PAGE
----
1 Corinthians 10

Learning from Israel’s Failures

For I do not want you to be unaware,
Grk “ignorant.”
brothers and sisters,
Grk “brothers.” See note on the phrase “brothers and sisters” in 1:10.
that our fathers were all under the cloud and all passed through the sea,
and all were baptized
‡ A number of witnesses, some of them important, have the passive ἐβαπτίσθησαν (ebaptisqēsan, “were baptized”) instead of the middle ἐβαπτίσαντο (ebaptisanto, “baptized [themselves]”) in v. 2 (so א A C D F G Ψ 33 al latt). However, the middle is not without its representation (Ƥ46c B 1739 1881 Maj. Or; the original hand of Ƥ46 read the imperfect middle ἐβαπτίζοντο [ebaptizonto]). The passive looks like a motivated reading in that it is clearer and conforms to typical Pauline usage (his thirteen instances of the verb are all either active or passive). B. M. Metzger, in representing a minority opinion of the UBS Committee, suggests that the middle would have been appropriate for Jewish baptism in which the convert baptizes himself (TCGNT 493). But this assumes that the middle is a direct middle, a rare occurrence in the NT (and never elsewhere with this verb). Further, it is not really baptism that is in view in v. 2, but passing through the Red Sea (thus, a metaphorical use). Although the present editors agree with the minority’s resultant reading, it is better to take the middle as causative/permissive and the scribes as changing it to a passive for clarity’s sake. Translational differences are minimal, though some exegetical implications are involved (see ExSyn 427).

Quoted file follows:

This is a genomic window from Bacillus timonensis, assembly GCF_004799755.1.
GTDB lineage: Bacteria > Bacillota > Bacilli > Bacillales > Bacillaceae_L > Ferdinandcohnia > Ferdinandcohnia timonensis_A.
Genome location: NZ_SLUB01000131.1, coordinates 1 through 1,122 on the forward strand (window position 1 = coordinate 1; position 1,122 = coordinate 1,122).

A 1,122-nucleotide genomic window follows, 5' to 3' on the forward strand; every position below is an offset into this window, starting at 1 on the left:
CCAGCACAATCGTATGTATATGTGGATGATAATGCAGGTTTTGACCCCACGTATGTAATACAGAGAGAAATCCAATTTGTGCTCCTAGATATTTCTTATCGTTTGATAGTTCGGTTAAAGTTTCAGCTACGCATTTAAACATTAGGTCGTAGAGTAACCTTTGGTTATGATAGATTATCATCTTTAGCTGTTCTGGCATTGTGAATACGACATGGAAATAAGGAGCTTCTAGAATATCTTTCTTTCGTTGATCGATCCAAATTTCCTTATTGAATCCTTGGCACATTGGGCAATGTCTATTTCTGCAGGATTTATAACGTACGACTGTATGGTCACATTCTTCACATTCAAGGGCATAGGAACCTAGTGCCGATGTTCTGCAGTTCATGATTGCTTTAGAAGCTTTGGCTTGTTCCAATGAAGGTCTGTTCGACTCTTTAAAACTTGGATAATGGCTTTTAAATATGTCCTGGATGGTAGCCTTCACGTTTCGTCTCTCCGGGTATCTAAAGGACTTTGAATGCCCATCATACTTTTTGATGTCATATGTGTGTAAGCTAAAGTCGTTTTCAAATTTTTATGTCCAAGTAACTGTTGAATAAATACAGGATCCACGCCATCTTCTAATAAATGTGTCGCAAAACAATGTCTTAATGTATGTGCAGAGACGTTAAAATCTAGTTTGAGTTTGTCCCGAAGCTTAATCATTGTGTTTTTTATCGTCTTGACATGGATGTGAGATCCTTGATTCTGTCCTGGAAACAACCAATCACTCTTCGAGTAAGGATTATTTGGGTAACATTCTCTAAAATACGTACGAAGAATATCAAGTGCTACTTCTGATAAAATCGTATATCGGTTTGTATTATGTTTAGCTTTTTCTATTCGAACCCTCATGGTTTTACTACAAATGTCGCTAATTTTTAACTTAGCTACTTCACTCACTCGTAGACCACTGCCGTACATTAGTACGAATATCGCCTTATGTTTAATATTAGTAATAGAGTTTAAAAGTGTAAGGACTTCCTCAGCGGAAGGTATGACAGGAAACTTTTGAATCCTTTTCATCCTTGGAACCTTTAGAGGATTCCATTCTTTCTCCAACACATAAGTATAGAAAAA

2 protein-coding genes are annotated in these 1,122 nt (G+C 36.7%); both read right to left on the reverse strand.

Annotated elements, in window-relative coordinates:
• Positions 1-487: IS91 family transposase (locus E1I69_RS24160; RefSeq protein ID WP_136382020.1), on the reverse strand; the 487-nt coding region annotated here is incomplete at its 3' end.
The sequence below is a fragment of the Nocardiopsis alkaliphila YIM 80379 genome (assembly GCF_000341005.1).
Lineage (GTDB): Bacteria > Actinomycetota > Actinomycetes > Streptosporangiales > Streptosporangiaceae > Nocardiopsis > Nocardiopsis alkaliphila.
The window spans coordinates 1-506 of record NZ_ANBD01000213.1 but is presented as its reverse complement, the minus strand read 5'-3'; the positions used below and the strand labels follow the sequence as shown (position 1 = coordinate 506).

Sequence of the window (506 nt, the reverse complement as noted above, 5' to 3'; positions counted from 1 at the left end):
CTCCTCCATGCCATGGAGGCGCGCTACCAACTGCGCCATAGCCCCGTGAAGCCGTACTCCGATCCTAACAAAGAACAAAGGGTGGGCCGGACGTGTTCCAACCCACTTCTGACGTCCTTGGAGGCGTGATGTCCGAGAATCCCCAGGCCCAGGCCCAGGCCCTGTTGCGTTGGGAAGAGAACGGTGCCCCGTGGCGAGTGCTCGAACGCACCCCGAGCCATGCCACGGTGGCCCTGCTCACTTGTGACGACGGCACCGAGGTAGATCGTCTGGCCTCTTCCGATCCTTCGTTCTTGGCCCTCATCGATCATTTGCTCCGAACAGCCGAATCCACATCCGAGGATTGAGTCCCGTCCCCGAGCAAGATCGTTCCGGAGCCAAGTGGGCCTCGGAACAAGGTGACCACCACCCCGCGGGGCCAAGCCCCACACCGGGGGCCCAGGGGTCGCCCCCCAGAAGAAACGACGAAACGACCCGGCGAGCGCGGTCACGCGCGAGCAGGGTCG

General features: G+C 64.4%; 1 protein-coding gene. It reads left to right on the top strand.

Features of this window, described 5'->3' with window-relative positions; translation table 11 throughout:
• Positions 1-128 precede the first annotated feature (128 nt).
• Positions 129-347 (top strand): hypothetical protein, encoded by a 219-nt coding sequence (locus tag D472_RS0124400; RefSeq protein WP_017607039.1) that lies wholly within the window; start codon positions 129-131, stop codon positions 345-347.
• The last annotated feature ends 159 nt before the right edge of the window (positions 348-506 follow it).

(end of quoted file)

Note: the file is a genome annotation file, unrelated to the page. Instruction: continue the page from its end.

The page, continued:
into Moses in the cloud and in the sea,
and all ate the same spiritual food, and all drank the same spiritual drink. For they were all drinking from the spiritual rock that followed them, and the rock was Christ. But God was not pleased with most of them, for they were cut down in the wilderness. These things happened as examples for us, so that we will not crave evil things as they did. So do not be idolaters, as some of them were. As it is written, “ The people sat down to eat and drink and rose up to play .”
The term “play” may refer to idolatrous, sexual play here, although that is determined by the context rather than the meaning of the word itself (cf. BDAG 750 s.v. παίζω).
A quotation from Exod 32:6.
And let us not be immoral, as some of them were, and twenty-three thousand died in a single day.
This incident is recorded in Num 25:1–9.
And let us not put Christ